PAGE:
: News

Filed Under:

Are Fire Retardants Putting Us At Risk? (Part 3)

Play associated audio
Flame retardant chemicals are in many of the products we use, and hundreds of studies are suggesting the chemicals could are linked to a variety of health problems. So why hasn’t the federal government banned them?
Reiner.Kraft
Flame retardant chemicals are in many of the products we use, and hundreds of studies are suggesting the chemicals could are linked to a variety of health problems. So why hasn’t the federal government banned them?

From The Environment Report:

Producer: Rebecca Williams

Flame retardant chemicals are in many of the products we use. They help slow the spread of fire. But some kinds of these chemicals are building up in people and in pets and wildlife. And hundreds of studies are suggesting the chemicals could be linked to problems with brain development, and thyroid and fertility problems. In the third part of our five part series... Rebecca Williams takes a look at why our federal government has not banned them...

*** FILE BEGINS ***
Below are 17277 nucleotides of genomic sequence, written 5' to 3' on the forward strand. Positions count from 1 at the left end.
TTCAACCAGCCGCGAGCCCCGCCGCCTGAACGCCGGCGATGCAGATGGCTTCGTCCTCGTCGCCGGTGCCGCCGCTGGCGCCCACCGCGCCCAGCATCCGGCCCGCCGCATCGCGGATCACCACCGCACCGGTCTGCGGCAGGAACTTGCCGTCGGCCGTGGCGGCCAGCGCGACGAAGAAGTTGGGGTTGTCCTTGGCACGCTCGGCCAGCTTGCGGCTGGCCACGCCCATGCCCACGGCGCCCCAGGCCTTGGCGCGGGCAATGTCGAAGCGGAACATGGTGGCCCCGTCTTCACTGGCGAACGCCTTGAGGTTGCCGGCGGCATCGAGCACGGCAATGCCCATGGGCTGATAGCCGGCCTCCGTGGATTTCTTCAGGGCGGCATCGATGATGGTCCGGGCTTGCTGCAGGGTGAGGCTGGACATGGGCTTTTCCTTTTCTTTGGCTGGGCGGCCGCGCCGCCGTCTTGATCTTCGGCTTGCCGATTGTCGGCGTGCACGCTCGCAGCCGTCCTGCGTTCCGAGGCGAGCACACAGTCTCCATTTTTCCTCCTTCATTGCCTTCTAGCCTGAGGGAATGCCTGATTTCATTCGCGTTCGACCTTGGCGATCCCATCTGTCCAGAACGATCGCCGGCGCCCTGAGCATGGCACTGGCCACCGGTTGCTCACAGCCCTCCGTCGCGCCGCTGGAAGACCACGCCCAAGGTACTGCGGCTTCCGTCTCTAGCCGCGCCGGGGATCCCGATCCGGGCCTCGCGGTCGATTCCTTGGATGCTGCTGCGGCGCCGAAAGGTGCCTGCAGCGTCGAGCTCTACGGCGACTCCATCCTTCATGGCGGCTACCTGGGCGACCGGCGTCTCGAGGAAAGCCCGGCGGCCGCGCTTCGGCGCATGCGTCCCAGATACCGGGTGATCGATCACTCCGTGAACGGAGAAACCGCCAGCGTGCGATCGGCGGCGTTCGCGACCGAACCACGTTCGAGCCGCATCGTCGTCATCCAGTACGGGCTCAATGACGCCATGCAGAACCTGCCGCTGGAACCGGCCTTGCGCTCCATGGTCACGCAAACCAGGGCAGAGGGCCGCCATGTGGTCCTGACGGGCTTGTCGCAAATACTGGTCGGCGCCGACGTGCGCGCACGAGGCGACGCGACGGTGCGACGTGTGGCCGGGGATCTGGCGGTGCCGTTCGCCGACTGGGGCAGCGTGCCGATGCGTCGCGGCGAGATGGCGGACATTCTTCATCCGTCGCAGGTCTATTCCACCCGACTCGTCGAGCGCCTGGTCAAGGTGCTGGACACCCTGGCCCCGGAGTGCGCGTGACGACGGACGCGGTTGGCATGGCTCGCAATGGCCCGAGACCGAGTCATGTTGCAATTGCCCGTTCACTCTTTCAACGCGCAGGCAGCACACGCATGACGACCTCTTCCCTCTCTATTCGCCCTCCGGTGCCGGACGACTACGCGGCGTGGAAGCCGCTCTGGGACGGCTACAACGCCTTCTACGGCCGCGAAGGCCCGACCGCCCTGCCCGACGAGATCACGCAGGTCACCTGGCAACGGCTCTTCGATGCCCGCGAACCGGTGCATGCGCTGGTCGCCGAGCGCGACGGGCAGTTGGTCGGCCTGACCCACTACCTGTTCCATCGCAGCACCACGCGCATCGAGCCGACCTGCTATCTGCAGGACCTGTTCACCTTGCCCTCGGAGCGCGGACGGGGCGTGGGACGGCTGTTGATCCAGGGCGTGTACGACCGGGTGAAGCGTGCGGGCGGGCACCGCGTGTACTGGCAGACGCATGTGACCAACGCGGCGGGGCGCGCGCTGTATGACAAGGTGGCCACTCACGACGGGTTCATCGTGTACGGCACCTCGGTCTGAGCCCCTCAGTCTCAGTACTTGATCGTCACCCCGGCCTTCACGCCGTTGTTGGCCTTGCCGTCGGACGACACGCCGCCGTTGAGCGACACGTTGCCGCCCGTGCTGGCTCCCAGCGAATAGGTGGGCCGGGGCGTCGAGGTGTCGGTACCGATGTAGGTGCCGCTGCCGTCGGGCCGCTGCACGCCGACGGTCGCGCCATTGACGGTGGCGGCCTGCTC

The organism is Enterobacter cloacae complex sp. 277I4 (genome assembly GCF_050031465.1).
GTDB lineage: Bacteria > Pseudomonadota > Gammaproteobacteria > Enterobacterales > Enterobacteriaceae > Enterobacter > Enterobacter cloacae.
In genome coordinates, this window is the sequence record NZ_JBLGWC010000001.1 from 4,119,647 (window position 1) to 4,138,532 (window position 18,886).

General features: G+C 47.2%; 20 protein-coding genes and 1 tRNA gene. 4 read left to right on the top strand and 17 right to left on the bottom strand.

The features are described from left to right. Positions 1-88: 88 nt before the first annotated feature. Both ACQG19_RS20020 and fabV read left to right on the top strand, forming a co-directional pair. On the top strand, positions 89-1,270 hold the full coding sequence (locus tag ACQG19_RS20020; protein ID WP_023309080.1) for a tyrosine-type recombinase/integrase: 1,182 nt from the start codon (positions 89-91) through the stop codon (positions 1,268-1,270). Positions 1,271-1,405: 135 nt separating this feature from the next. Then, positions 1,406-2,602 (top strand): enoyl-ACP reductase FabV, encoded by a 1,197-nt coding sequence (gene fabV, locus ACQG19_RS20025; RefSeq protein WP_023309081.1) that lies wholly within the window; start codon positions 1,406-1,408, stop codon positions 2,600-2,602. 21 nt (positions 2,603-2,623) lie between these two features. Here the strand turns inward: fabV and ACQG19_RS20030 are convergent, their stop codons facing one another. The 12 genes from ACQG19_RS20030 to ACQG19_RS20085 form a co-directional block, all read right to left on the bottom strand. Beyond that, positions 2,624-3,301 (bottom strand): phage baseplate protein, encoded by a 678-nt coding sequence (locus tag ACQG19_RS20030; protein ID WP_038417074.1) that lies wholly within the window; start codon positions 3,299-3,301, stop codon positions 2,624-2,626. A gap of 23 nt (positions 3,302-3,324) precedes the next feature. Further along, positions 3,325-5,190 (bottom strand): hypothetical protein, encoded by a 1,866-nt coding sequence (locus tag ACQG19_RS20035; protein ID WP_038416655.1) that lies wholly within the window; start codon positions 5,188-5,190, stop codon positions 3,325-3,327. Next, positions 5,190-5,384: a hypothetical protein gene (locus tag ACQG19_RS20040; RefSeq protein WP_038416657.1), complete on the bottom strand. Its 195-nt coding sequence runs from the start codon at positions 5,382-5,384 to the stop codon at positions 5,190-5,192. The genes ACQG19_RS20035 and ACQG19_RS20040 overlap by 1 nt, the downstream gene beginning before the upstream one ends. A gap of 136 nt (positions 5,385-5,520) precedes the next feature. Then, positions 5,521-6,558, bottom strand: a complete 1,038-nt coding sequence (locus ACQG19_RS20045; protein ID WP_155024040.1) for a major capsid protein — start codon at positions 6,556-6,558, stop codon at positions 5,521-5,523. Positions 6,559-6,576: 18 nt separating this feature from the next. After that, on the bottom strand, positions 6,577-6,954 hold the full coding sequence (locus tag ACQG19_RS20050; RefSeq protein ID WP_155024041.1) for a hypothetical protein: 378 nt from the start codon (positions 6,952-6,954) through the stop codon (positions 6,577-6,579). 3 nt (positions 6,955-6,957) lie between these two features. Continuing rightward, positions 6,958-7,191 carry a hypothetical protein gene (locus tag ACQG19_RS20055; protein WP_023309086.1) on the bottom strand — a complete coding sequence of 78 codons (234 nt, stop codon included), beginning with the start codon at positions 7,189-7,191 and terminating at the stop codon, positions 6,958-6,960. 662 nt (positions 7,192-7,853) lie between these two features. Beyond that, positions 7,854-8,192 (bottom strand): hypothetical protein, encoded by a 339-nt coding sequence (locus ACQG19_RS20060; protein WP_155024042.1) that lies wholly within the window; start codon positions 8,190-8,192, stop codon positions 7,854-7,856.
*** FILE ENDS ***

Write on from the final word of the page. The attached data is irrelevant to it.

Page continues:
More about the removal of Dr. Deborah Rice from the EPA panel

The American Chemistry Council on chemical law reform

EPA’s page on PBDEs

NPR

Long Before Burning Man, Zozobra Brought Fire And Redemption To The Desert

For decades, residents in Santa Fe, N.M., have gathered to burn a massive puppet — but only after stuffing it with symbols of their woes. It's a way to release the past year's sadness and start anew.
NPR

Sunday Sports: Baseball Season Stats

As the baseball season enters the homestretch, Mike Pesca, host of The Gist podcast shares obscure baseball stats and somewhat dubious accomplishments with NPR's Rachel Martin.
NPR

Lester Holt's Moment

For NBC's Lester Holt, who took the anchor chair after Brian Williams was caught exaggerating, Monday's presidential debate has big stakes and bigger risks.
NPR

Facebook Group Launched To Combat KKK Presence In Pennsylvania Town

Jaimi Hajzus was alarmed to learn that KKK fliers were dropped on lawns in her hometown of Coudersport, Pa. She tells NPR's Rachel Martin of a Facebook campaign to counter the hate group.

Leave a Comment

Help keep the conversation civil. Please refer to our Terms of Use and Code of Conduct before posting your comments.